From an historical event, the author has imagined a story that captures both Icelandic and Algerian life in an engaging manner. Having recently travelled in Iceland, it seemed authentic in its descriptions of the landscape and society. This story describes -our shared human experiences of love, loss, grief and resilience which bind all of us together.
... how lovely dawned the seventeenth day of July in the year 1627, the day the pirates came .’
Within a matter of a few days, Barbary pirates abducted some 400 people from Iceland, including 250 (almost the entire population) from the small island of Heimaey. Among the captives sold into slavery in Algiers, were the pastor of Heimaey, Ólafur Egilsson, his wife Ásta Thorsteinsdóttir and three of their children. The raid itself is well documented, but little is known about what happened to the women and children afterwards. Women’s voices were rarely heard, their accounts of events seldom included in historical records.
In this, her first novel, Ms Magnusson has given Ásta a voice. Imagine: a heavily pregnant woman captured with her husband and two of her three children. She gives birth to her fourth child at sea. Ásta, Ólafur and their two youngest children are sold to a wealthy man in Algiers, Ali Pitterling Cilleby. Their older son Egill, is purchased by the pasha who is known to have a taste for small boys. Ásta and Ólafur are kept separately. After a while Ólafur is sent to Copenhagen to ask the Danish king (Iceland was under Danish rule) to ransom the captives.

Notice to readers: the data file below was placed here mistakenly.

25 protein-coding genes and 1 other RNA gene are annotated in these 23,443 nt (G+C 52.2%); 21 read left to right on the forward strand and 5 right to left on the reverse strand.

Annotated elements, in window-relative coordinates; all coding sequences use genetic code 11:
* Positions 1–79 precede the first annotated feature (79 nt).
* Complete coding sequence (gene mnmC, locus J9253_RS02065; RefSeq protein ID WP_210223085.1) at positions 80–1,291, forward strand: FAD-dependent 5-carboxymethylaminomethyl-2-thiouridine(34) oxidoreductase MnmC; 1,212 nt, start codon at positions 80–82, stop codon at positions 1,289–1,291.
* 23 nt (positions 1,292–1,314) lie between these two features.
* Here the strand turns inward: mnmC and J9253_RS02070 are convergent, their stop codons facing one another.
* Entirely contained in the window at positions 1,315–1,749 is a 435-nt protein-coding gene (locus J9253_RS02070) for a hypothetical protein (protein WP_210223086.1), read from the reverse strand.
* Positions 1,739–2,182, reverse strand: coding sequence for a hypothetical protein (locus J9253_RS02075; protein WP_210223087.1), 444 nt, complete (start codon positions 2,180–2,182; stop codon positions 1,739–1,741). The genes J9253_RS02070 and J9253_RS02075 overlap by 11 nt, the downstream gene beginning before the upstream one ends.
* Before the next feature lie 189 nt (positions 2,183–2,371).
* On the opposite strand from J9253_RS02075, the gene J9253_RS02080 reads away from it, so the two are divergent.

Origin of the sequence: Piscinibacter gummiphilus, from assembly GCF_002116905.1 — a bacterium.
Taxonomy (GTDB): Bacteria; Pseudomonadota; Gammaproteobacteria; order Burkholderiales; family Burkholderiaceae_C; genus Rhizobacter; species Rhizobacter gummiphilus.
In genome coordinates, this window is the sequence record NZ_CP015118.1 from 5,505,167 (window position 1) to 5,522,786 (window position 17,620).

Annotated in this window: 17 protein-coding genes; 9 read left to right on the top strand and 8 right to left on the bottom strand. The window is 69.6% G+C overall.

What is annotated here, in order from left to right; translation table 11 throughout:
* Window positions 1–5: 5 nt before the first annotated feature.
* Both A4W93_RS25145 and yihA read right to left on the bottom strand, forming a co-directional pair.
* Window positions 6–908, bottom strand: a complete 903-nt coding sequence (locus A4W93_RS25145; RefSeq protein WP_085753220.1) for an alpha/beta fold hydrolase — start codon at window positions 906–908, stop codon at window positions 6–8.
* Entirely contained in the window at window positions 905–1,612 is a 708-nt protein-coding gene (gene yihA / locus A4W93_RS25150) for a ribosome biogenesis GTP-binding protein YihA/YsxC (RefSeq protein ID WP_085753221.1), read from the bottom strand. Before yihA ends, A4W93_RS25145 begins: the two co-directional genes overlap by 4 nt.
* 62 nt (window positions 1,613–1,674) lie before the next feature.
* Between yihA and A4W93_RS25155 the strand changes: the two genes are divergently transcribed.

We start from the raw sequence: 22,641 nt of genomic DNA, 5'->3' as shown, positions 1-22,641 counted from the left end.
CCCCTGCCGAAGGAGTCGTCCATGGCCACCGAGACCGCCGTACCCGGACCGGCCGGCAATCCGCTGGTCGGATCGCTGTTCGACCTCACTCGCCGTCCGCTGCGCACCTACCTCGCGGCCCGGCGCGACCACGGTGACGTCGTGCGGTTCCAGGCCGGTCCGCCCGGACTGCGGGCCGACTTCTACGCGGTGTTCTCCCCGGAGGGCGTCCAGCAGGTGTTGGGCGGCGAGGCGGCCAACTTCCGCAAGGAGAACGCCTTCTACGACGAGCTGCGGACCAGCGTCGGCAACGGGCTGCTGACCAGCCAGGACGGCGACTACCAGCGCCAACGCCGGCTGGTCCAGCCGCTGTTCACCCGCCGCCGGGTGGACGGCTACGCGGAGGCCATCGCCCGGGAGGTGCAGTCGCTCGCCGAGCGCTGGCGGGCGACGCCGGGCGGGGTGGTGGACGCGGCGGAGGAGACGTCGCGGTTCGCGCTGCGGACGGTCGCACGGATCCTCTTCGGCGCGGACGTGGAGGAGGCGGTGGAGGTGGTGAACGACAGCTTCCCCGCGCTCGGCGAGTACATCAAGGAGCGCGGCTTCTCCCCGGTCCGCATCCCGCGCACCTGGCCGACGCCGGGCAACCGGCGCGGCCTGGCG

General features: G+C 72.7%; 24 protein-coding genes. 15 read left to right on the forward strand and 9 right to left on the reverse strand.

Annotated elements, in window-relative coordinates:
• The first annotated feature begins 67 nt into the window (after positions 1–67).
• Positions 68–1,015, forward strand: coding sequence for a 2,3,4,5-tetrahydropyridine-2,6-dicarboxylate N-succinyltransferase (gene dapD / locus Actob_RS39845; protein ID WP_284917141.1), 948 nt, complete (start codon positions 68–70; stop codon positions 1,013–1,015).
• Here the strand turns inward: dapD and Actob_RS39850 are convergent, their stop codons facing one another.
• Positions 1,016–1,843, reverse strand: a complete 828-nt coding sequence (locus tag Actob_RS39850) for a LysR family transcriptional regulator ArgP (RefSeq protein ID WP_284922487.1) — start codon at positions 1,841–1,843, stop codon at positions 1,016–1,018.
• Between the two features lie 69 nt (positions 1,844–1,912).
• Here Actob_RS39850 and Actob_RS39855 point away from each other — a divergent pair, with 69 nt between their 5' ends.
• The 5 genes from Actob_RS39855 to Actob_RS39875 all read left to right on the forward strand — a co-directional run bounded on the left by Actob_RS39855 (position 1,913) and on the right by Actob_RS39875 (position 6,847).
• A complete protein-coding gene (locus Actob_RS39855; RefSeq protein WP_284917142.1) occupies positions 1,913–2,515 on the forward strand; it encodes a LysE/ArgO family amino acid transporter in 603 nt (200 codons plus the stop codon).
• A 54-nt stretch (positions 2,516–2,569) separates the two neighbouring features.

Ásta has lost her freedom, her children, and her husband. How will she survive in this very alien culture? She is waiting to hear about the ransom, hoping to see her elder son, wanting to hold onto what she values from her own culture. Ásta has the stories, the sagas and folktales of Iceland in her head, and the opportunity to share those stories with Cilleby arises. The years pass without news from Iceland. And then, just as Ásta becomes more accustomed to her new life, news that a ransom is to be paid for some of the Icelanders is received. She is told only after the envoy has been in the city for some months.
‘She will not ask why he did not tell her this before. This is only the news some slave-woman in his house has been waiting nearly nine years to hear.’
Ásta must choose: to return to Iceland, leaving her children behind or to stay in Algiers. She doesn’t know whether her husband is still alive. She is not even sure that she wants to leave, but she feels that she must. And, for the rest of her long life she will wonder about how her life might have been had she chosen to stay.
This is a novel about survival and about the power of stories in our lives. It’s also a story about contrasting life styles and difficult choices. In Algiers, Ásta’s stories could transport her back to the Iceland of her memory, helped her bear separation from her husband and children. But the Ásta who returned to Iceland some nine years later was forever changed by her experiences in Algiers. Those stories have their own place.
‘Thus does Ásta Thorsteinsdóttir discover that there is more than one way to make a bed of stories.’
I enjoyed this novel very much, and appreciated the Author’s Note at the end which explained how Ólafur Egilsson’s manuscript (The Travels of Ólafur Egilsson) led Ms Magnusson to wonder about his wife Ásta:
‘But who was she, this woman who gave birth on a slave-ship and returned ten years later without her children?’ ‘But what happened to Ásta in Algiers and after she returned to Iceland?’
Ms Magnusson’s wondering has delivered a powerful novel. Highly recommended.